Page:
fails for some reason I don't fully understand:
dirmngr: connection from process 10145 (1000:1000)
dirmngr: DBG: chan_5 <- GETINFO version
dirmngr: DBG: chan_5
> D 2.2.12KS_GET -- 0xC4BC2DDB38CCE96485EBE9C2F20691179038E5C6
dirmngr: DBG: chan_5 -> OK
dirmngr: DBG: chan_5 <
dirmngr: DBG: gnutls:L3: ASSERT: ../../../lib/x509/common.c[_gnutls_x509_get_raw_field2]:1570
dirmngr: DBG: gnutls:L3: ASSERT: ../../../lib/x509/x509.c[gnutls_x509_crt_get_subject_unique_id]:3897
dirmngr: DBG: gnutls:L3: ASSERT: ../../../lib/x509/x509.c[gnutls_x509_crt_get_issuer_unique_id]:3947
dirmngr: DBG: gnutls:L3: ASSERT: ../../../lib/x509/dn.c[_gnutls_x509_compare_raw_dn]:990
dirmngr: number of system provided CAs: 128
dirmngr: DBG: gnutls:L5: REC[0x78432c2d1e10]: Allocating epoch #0
dirmngr: DBG: gnutls:L2: added 6 protocols, 29 ciphersuites, 18 sig algos and 9 groups into priority list
dirmngr: URL 'http://nl5vtjfpfz2llza7.onion:5858/pks/lookup?op=get&options=mr&search=0xC4BC2DDB38CCE96485EBE9C2F20691179038E5C6' redirected to 'https://keys.openpgp.org/pks/lookup?op=get&options=mr&search=0xC4BC2DDB38CCE96485EBE9C2F20691179038E5C6' (301)
dirmngr: DBG: gnutls:L5: REC[0x78432c2d1e10]: Start of epoch cleanup
dirmngr: DBG: gnutls:L5: REC[0x78432c2d1e10]: End of epoch cleanup
dirmngr: DBG: gnutls:L5: REC[0x78432c2d1e10]: Epoch #0 freed
dirmngr: command 'KS_GET' failed: Forbidden <Unspecified source>
dirmngr: DBG: chan_5
> ERR 251 Forbidden <Unspecified source>BYE
dirmngr: DBG: chan_5 <
dirmngr: DBG: chan_5 -> OK closing connection
dirmngr has a rather complex history wrt. TLS certificate validation vs.
HTTP redirections vs. DNS resolution, so I'm not surprised that this fails.
The code I'm disabling here was introduced for #12211. As I understand it, the
main goal there was to adjust our OpenPGP test cases to the fact we had switched
Tails to a .onion keyserver. It's not 100% clear to me why we added the layer of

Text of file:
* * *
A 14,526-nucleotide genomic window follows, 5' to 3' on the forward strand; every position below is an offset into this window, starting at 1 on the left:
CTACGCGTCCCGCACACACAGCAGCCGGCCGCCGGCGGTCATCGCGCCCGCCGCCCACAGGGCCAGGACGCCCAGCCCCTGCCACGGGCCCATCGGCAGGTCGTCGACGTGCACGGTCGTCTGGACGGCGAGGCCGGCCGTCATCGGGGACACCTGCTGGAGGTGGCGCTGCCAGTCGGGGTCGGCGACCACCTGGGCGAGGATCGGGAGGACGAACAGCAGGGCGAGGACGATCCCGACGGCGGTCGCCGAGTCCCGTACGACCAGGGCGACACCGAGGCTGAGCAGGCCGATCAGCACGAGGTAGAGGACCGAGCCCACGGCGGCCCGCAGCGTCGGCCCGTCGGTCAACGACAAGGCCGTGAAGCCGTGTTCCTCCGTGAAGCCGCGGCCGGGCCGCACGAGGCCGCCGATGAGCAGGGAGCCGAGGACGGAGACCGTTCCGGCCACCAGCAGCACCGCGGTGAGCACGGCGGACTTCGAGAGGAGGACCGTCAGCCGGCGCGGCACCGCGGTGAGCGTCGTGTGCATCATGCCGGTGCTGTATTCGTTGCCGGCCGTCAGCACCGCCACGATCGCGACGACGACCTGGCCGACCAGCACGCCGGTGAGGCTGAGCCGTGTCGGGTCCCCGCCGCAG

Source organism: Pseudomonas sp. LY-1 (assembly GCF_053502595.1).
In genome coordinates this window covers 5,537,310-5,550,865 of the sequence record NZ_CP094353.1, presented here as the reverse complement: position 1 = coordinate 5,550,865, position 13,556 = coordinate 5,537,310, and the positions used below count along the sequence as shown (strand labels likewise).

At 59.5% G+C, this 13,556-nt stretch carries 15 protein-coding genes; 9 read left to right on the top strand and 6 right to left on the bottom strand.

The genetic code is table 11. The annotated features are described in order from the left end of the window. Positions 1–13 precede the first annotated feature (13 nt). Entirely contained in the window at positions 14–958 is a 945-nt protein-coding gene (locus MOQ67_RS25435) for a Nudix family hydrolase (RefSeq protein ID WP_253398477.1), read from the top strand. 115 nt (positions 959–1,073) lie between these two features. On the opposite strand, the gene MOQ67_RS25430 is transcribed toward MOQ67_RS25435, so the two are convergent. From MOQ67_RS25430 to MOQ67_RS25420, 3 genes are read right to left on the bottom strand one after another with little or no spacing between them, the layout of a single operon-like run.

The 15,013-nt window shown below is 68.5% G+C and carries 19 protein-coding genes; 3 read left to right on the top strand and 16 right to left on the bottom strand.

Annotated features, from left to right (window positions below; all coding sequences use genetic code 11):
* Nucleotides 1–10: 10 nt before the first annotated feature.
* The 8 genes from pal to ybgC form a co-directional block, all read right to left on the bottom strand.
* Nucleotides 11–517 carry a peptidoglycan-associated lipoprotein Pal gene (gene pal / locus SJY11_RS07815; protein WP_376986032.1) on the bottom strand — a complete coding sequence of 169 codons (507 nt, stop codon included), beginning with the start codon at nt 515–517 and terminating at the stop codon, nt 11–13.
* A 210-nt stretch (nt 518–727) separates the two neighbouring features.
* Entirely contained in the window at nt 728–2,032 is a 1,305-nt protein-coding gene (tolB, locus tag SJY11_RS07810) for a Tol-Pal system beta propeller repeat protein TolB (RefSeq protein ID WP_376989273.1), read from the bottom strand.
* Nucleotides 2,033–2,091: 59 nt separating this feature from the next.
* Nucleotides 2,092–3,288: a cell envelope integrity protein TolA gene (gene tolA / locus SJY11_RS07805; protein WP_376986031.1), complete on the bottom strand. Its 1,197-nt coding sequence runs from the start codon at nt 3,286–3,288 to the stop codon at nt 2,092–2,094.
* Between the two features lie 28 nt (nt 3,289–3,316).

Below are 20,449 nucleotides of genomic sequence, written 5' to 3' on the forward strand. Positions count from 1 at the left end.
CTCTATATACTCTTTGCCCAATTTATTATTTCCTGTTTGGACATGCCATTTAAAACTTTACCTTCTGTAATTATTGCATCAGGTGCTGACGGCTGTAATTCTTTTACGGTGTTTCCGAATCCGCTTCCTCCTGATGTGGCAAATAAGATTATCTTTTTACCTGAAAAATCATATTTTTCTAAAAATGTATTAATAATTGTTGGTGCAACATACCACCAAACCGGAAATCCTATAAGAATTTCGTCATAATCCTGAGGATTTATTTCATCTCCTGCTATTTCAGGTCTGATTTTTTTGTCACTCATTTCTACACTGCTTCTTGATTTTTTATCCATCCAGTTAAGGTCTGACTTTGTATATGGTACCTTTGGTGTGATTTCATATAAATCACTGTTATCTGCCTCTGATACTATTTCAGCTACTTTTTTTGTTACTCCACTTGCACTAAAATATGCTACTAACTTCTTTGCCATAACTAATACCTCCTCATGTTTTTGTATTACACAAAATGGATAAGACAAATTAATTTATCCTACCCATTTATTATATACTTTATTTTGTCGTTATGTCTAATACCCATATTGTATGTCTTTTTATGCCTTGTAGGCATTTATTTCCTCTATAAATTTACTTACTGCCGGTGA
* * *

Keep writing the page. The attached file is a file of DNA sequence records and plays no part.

indirection I'm removing here, instead of doing something similar to this
commit: I see no explanation on the ticket nor in the corresponding
So let's drop the extra complexity of going through a proxy Onion service on
Chutney, and instead reconfigure dirmngr to directly connect to
keys.openpgp.org. AFAICT, given previously we were not testing the dirmngr
configuration we're shipping to our users either, the only test coverage we lose
here is: testing that dirmngr can connect to a Onion service.
2. Seahorse: use a keyserver that meets our (so far implicit) requirements ==========================================================================
At least one member of pool.sks-keyservers.net does not satisfy the implicit
assumption that the code added for #12211 relied upon. This commit fixes that
by always using a backend, upstream keyserver that satisfies our assumptions.
Other than that, we stick to the previous setup here. This seems to be the only
vaguely viable option given we can't configure Seahorse to use keys.openpgp.org:
that keyserver redirects to HTTPS, which Seahorse does not support.
I'm (re-)tagging the Seahorse scenarios @fragile: in the end, it's not clear
whether this branch will improve things for those scenarios.
Drop broken Torbirdy pref to tweak the Enigmail keyserver (refs: #12689)
This pref is overriden by Torbirdy. Given it's not clear for how long we'll be
able to ship Torbirdy, I won't bother investigating, so for now Enigmail will
still use the old-school keyserver Onion service pool.
Partially reverts dbfbfa7b11857c0adba9b3c6cd38da3a26e2228b.
#7 Updated by fowlslegs over 2 years ago
gpg --keyserver hkp://pool.sks-keyservers.net --recv-key "2224 5C81 E3BA EB41 38B3 6061 310F 5612 00F4 AD77"
fails on Tails 3 beta 4 with error message
gpg:keyserver receive failed: No keyserver available.
So at least for me @redshiftzero's workaround does not seem to work. That said the default keyserver is described as an "experimental Tor OnionBalance hidden service is running as hkp://jirk5u4osbsr34t5.onion consisting of the servers marked with Tor support in the status list as backend," which IMO Tails should re-consider using by default precisely because of it's experimental nature and the fact it doesn't seem highly reliable.